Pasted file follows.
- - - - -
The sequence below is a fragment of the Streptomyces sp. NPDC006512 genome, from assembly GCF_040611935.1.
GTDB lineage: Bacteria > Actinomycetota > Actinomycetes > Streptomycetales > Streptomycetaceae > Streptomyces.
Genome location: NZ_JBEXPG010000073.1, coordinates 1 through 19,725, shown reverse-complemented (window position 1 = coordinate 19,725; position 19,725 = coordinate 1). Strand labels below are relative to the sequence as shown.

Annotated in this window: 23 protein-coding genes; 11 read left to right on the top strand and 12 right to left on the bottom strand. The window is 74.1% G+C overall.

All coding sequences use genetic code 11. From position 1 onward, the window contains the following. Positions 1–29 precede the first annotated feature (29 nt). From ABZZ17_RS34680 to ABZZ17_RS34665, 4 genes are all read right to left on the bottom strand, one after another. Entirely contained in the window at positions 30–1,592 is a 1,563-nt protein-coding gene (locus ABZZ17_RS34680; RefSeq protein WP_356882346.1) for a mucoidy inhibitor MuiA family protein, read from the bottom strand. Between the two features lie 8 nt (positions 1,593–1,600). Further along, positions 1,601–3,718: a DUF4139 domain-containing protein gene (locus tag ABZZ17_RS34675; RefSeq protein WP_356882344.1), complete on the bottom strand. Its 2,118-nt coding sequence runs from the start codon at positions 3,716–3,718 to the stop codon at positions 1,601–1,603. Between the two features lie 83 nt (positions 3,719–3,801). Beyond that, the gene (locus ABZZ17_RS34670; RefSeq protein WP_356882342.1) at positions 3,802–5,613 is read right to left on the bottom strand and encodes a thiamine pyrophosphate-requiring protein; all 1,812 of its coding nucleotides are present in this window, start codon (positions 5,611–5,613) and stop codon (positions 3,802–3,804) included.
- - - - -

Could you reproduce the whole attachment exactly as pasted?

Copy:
The sequence below is a fragment of the Streptomyces sp. NPDC006512 genome, from assembly GCF_040611935.1.
GTDB lineage: Bacteria > Actinomycetota > Actinomycetes > Streptomycetales > Streptomycetaceae > Streptomyces.
Genome location: NZ_JBEXPG010000073.1, coordinates 1 through 19,725, shown reverse-complemented (window position 1 = coordinate 19,725; position 19,725 = coordinate 1). Strand labels below are relative to the sequence as shown.

Annotated in this window: 23 protein-coding genes; 11 read left to right on the top strand and 12 right to left on the bottom strand. The window is 74.1% G+C overall.

All coding sequences use genetic code 11. From position 1 onward, the window contains the following. Positions 1–29 precede the first annotated feature (29 nt). From ABZZ17_RS34680 to ABZZ17_RS34665, 4 genes are all read right to left on the bottom strand, one after another. Entirely contained in the window at positions 30–1,592 is a 1,563-nt protein-coding gene (locus ABZZ17_RS34680; RefSeq protein WP_356882346.1) for a mucoidy inhibitor MuiA family protein, read from the bottom strand. Between the two features lie 8 nt (positions 1,593–1,600). Further along, positions 1,601–3,718: a DUF4139 domain-containing protein gene (locus tag ABZZ17_RS34675; RefSeq protein WP_356882344.1), complete on the bottom strand. Its 2,118-nt coding sequence runs from the start codon at positions 3,716–3,718 to the stop codon at positions 1,601–1,603. Between the two features lie 83 nt (positions 3,719–3,801). Beyond that, the gene (locus ABZZ17_RS34670; RefSeq protein WP_356882342.1) at positions 3,802–5,613 is read right to left on the bottom strand and encodes a thiamine pyrophosphate-requiring protein; all 1,812 of its coding nucleotides are present in this window, start codon (positions 5,611–5,613) and stop codon (positions 3,802–3,804) included.